News, Culture & Society

Balfour Beatty boosts dividend after profits exceed forecasts

Balfour Beatty shareholders set for bumper payout as the infrastructure group hikes dividends and boosts its buyback scheme to £150m

  • The firm has upped its share buyback programme for this year by another £50m
  • Hong Kong joint venture Gammon saw the value of its order book jump by 24% 
  • Balfour Beatty is currently working on the Hinkley Point C and HS2 projects 

Balfour Beatty shareholders are set to cash in on a six-fold hike in dividends after the group’s annual operating profits surpassed expectations.

The infrastructure business has recommended a 9p per share dividend, equivalent to around £57million, compared to just 1.5p in the prior year when the outbreak of Covid-19 caused it to temporarily suspend investor payouts.

Balfour Beatty will also up its share buyback programme for this year by another £50million, having announced back in December that it would purchase at least £100million of its own shares. 

Sales fall: Balfour Beatty’s revenues declined by over £300million, primarily due to a drop in trade at its United States construction arm and its Hong Kong-based joint venture Gammon

The group reported a significant recovery in demand for UK-based building projects, which helped underlying earnings nearly quadruple from 2020 to £197million, even though its overall revenue declined by over £300million.

Balfour Beatty said this was primarily due to a drop in trade at its US construction arm and its Hong Kong-based joint venture Gammon, which offset higher revenues at its British construction division.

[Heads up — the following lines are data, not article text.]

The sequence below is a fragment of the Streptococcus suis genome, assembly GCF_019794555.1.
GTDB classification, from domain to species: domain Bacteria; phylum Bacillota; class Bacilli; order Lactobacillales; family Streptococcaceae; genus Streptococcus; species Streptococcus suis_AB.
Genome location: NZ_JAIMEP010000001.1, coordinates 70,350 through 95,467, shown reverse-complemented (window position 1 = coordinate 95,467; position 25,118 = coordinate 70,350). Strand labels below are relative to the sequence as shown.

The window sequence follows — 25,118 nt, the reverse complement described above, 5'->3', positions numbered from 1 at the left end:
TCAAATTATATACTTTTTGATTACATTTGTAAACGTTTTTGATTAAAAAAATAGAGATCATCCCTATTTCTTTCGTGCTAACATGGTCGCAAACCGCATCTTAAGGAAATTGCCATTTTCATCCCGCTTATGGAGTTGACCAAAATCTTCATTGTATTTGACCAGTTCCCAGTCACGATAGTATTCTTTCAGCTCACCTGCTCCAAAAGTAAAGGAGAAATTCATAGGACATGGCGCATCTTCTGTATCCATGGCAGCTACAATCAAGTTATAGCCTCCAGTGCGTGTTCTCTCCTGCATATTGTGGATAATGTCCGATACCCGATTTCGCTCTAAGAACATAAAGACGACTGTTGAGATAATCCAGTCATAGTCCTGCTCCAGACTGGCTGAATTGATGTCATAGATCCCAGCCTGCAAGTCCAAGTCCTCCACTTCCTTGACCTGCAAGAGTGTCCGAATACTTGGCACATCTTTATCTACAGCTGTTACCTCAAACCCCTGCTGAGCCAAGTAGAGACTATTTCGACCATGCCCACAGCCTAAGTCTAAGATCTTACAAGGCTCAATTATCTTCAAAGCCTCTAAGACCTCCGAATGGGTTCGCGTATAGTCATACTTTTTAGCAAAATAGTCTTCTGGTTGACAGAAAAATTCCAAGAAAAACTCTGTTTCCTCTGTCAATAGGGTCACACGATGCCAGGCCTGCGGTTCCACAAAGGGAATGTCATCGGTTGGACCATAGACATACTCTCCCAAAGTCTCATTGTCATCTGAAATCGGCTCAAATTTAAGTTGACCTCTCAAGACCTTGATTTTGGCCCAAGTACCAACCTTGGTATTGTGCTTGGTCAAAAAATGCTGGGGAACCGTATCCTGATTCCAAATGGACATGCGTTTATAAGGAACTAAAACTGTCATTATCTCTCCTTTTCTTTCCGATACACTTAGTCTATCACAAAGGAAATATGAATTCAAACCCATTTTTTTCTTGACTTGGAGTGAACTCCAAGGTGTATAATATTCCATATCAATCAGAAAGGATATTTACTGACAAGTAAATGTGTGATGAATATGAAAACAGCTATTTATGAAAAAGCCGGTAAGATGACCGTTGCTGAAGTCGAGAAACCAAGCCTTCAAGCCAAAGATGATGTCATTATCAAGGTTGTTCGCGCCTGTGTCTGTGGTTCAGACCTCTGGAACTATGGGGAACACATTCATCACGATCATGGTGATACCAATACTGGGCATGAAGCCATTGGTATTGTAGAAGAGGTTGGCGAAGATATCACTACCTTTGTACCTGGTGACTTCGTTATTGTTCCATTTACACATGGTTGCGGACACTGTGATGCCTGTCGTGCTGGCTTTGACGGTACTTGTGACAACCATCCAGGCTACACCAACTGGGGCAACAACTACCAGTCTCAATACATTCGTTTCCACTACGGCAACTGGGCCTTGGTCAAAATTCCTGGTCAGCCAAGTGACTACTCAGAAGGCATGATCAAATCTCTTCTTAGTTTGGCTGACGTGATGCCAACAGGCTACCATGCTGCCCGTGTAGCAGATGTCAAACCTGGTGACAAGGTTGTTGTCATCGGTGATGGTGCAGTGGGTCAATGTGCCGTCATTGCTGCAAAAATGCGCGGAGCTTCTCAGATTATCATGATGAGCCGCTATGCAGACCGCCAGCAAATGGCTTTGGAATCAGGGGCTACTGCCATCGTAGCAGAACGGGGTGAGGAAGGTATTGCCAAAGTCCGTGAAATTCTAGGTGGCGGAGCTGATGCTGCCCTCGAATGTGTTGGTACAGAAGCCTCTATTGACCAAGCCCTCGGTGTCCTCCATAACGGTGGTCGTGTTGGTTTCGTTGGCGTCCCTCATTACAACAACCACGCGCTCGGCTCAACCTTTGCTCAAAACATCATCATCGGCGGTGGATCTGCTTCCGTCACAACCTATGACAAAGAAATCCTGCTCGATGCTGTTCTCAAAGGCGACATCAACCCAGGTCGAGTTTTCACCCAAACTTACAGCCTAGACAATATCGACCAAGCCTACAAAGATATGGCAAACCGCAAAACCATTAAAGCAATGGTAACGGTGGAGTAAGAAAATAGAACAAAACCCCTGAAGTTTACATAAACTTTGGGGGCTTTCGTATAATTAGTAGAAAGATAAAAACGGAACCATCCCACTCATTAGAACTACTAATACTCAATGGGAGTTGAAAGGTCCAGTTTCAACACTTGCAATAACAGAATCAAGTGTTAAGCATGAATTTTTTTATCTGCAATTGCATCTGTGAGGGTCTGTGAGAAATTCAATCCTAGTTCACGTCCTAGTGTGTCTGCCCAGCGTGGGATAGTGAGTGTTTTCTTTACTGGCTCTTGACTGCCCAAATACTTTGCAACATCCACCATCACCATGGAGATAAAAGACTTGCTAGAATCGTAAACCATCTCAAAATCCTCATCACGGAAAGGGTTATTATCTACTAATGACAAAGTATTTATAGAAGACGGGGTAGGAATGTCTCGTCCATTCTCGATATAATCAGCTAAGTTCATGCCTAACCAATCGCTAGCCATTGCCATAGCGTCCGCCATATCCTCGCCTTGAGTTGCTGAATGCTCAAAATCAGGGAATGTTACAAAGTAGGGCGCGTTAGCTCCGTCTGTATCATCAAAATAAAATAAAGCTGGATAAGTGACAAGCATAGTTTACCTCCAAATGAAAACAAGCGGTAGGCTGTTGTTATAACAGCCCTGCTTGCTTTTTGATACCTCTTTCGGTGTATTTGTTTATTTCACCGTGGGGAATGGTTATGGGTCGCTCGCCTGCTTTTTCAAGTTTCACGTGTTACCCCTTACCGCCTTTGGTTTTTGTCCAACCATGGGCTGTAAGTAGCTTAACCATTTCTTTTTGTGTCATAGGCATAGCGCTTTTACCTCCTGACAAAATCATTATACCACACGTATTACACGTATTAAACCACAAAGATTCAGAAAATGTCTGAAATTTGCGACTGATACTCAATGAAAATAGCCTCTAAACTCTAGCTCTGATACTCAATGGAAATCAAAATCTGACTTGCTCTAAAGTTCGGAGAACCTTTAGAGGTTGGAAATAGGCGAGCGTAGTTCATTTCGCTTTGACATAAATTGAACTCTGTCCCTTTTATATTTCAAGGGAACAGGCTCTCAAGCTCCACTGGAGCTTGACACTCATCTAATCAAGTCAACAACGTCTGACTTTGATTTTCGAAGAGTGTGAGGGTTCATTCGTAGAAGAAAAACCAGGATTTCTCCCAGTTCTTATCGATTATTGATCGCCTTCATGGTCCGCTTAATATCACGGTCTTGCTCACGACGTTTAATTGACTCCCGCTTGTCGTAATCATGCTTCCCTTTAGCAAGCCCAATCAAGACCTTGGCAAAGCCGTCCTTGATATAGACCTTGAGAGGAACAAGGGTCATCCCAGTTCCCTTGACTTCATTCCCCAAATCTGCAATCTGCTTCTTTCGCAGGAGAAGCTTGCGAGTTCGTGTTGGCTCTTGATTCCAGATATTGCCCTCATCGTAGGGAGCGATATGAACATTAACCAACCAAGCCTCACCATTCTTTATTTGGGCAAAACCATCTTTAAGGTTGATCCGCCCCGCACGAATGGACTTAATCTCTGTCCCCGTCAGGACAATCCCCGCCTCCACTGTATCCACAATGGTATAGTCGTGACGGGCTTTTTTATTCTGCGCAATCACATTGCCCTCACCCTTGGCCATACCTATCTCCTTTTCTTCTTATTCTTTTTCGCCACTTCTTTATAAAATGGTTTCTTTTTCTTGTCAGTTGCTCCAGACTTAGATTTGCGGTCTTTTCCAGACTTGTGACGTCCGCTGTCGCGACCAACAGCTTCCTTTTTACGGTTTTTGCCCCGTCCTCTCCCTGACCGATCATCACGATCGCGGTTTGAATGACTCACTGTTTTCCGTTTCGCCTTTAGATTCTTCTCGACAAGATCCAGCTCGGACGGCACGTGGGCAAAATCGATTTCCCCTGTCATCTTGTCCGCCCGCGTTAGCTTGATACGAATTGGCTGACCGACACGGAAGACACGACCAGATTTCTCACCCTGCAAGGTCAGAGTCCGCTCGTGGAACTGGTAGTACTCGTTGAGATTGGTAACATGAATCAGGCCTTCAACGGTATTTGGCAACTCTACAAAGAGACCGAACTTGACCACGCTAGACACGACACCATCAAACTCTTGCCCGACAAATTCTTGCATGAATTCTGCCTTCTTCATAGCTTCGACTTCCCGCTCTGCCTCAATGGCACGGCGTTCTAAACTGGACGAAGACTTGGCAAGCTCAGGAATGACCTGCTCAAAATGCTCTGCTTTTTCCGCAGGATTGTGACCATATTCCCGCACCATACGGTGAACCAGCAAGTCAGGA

Among the projects the firm is currently working on include the high-speed railway line HS2 and Hinkley Point C nuclear power plant, where it recently completed an outfall tunnel for the scheme’s cooling water system.

In addition, the FTSE 250 multinational finished an upgrade of the A19 road earlier than planned, and handed over the Woolwich and Whitechapel stations to Crossrail ahead of the Elizabeth Line’s planned opening sometime this year.

While this division returned to profit in the second half of the year, it still made a slight underlying loss of £2million.

But this was down from an underlying loss of £26million in 2020, which it blamed on its withdrawal from three Central London private sector property projects.

By comparison, Balfour Beatty’s support services division disclosed its operating earnings more than doubled to just over £100million, thanks to its decision to exit the water and gas sector.

Big scheme: Among the projects Balfour Beatty is currently working on include the Hinkley Point C nuclear power plant (pictured) and high-speed railway line HS2

Big scheme: Among the projects Balfour Beatty is currently working on include the Hinkley Point C nuclear power plant (pictured) and high-speed railway line HS2

A further bonus came from completing its work on the Eleclink project, an electrical interconnector running through the Channel Tunnel designed to help provide more renewable energy to homes in the UK and France.  

Its US construction segment also saw underlying earnings almost double to £51million, while Gammon’s profits remained flat at £30million, both of which were in line with pre-pandemic levels.

Meanwhile, the value of Gammon’s order book jumped by 24 per cent after gaining contracts to build seven new residential buildings and an office tower in Hong Kong, as well as tunnels and a station on Singapore’s Mass Rapid Transit system.  

Chief executive Leo Quinn said: ‘Balfour Beatty emerges from the last two years with capabilities intact and a higher quality order book. Together these provide the visibility to deliver profitable managed growth and sustainable cash generation.

‘With a transformed portfolio focused on favourable infrastructure markets across our chosen geographies and our sector-leading balance sheet, we are confident of delivering significant future returns to shareholders.’ 

Balfour Beatty shares rose 3.8 per cent to 240.6p during the late morning on Thursday, though their value has declined by around a fifth over the last 12 months. 



***
Read more at DailyMail.co.uk